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  • Organizational and Large-Scale Change — Supreme Court Vacates Thousands of Juvenile Adjudications: In an unprecedented decision, the Pennsylvania Supreme Court vacated as many as 6,500 adjudications of delinquency of youth who appeared before former judge Mark Ciavarella between 2003 and 2008. The farreaching order is an exceptional response to the judicial scandal in Luzerne County, Pennsylvania, through which Ciavarella and fellow judge Michael T. Conahan allegedly received more than $2.6 million in kickbacks from the owner of two private youth detention centers in exchange for sending youth there. The General Assembly established an Interbranch Commission on Juvenile Justice to investigate the circumstances that led to the corruption, restore public confidence in the administration of justice, and prevent the occurrence of similar events. In Re: Expungement of Juvenile Records and Vacatur of Luzerne County Juvenile Court Consent Decrees or Adjudications from 2003-2008, October 29, 2010; H.B. 1648/Act 32, signed into law and effective August 7, 2009.
  • Disproportionate Minority Contact (DMC) — Berks County Reduces Detained Population and Disproportionate Detention of Youth of Color: Thanks in part to Berks County’s work with the MacArthur Foundation’s Models for Change DMC Action Network, the county has reduced the disproportionate detention and residential placement of Latino and African American youth. Daily, there are now five fewer African American youth and 22 fewer Latino youth in county detention centers. These improvements come as part of an overall reduction in the average daily detention population, which is now only 15 to 20 youth, compared with a high of 54 youth per day in one quarter of 2007, a 65 percent reduction. The average length of stay in detention is also down, from 25 to 15 days; and out-of-home placements have been cut from 339 to 123 per year, creating a savings of over $2 million. The reduction in the detention population allowed the county to permanently remove 24 beds from the facility, making space for the expansion of a non-secure job-readiness program and an expanded shelter. Berks County accomplished these reductions by analyzing data from key decision points, implementing a detention assessment instrument, creating an evening reporting center, expanding the availability of shelter beds, and making use of alternatives to out-of-home placements. As a result of Berks County’s success, the Pennsylvania Commission on Crime and Delinquency created funding for five additional counties to develop evening reporting centers and required that those counties implement detention assessment instruments as a condition of the funding.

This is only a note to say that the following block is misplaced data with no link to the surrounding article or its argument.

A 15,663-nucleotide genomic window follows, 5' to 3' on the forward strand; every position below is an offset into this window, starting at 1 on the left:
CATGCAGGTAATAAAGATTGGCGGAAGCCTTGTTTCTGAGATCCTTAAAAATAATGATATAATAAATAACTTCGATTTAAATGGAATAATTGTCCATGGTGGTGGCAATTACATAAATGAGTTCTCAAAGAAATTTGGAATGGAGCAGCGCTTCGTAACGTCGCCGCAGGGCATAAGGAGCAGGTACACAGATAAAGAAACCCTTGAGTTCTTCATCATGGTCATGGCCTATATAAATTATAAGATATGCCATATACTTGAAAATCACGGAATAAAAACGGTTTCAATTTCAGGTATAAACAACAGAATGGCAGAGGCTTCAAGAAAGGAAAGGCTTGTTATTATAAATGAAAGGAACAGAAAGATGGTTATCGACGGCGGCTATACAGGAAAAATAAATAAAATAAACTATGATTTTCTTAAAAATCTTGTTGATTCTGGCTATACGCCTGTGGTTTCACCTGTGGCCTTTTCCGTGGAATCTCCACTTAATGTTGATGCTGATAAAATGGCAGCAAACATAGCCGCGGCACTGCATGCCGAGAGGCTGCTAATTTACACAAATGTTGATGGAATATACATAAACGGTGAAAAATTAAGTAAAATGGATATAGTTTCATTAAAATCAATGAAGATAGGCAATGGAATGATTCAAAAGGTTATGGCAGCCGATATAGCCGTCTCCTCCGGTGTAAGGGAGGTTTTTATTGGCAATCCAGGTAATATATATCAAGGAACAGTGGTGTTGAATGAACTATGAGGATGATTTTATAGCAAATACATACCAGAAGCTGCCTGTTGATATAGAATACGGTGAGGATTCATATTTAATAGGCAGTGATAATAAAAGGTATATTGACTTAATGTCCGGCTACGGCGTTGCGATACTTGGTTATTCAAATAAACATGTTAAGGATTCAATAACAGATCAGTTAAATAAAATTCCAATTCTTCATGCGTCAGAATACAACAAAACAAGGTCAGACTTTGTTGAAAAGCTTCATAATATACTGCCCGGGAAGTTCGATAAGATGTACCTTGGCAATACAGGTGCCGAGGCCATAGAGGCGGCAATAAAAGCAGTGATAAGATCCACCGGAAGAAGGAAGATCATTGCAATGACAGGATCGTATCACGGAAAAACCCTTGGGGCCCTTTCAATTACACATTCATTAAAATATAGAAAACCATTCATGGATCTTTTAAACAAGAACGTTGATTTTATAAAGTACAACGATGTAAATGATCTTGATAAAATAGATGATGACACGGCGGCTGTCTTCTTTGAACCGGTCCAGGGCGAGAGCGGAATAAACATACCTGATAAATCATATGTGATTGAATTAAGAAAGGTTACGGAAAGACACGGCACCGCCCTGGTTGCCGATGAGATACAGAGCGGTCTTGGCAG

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Photo: J. Stephen Conn, under Creative Commons License.